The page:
March 12, 2013
Invasive Species: Concerned About Rock Snot
By Kirk Deeter
I am in Providence, Rhode Island, attending the "International Didymo Conference," where scientists and policy experts from around the world have gathered to talk about this aquatic invasive species. If you're not familiar with the diatom Didymosphenia geminata, you should be. "Rock snot," as it is often called, has the ability to spread quickly. For example, since the first blooms of this alga were detected in one river on New Zealand's South Island in 2004, it has infiltrated many other major river systems there (fortunately it has not spread to the North Island). And it's a growing concern here in the United States as well.
In a nutshell, this gunky, globby goo stifles rivers, essentially suffocating invertebrates (what trout eat), and the effects on the fish themselves are still unclear. Flushing flows in rivers below dams can alleviate the problem, but didymo tends to grow back quickly. Of all the potential invasive threats to our already fragile trout streams and rivers, this one ranks high on the list. It's part of the reason why some states have enacted felt sole bans on wading boots.
But I have to wonder if banning felt can really have a significant, lasting impact. I sometimes think that those of us who have sworn off felt (or have been made to do so) consider that a cure-all, when in fact the bottoms of our boots are only part of the issue. Organisms can survive (and be transported) in many fabrics.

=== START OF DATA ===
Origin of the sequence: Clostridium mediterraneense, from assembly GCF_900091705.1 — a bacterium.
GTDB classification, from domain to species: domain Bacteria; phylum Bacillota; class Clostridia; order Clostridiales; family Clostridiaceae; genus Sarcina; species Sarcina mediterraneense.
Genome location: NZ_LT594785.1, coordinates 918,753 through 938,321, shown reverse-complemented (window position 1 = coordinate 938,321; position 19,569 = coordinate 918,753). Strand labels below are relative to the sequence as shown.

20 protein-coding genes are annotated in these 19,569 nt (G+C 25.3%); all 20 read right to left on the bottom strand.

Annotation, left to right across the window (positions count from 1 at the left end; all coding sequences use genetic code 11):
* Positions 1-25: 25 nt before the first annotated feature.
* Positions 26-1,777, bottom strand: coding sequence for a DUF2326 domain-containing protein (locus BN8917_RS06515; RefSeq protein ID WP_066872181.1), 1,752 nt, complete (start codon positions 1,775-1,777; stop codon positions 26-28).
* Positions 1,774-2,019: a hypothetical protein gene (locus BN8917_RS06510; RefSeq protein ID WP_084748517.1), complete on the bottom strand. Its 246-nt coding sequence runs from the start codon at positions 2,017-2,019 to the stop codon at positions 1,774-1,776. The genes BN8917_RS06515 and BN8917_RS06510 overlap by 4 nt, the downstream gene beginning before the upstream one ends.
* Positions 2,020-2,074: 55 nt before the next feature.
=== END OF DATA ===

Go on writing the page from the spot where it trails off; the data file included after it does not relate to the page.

Be honest with me. How thoroughly do you really wash or freeze your wading boots, if you do so at all? I would estimate that 75 percent of anglers think they are doing the right thing. Based on what I am learning here, however, I'd say that less than 25 percent are actually doing a thorough job of cleaning or freezing boots in a way that can really reduce the threat spreading invasive species. Sadly, I think I'm probably one of those anglers stuck in the middle somewhere.
We clearly need more information. Not the detailed science, rather the basics on "what it is, why it matters, and what we can do about it." The Invasive Species Action Network is a good place to find the straight scoop on didymo and other invasive threats, and I strongly encourage you to check out that website before you lace up and start fishing this spring.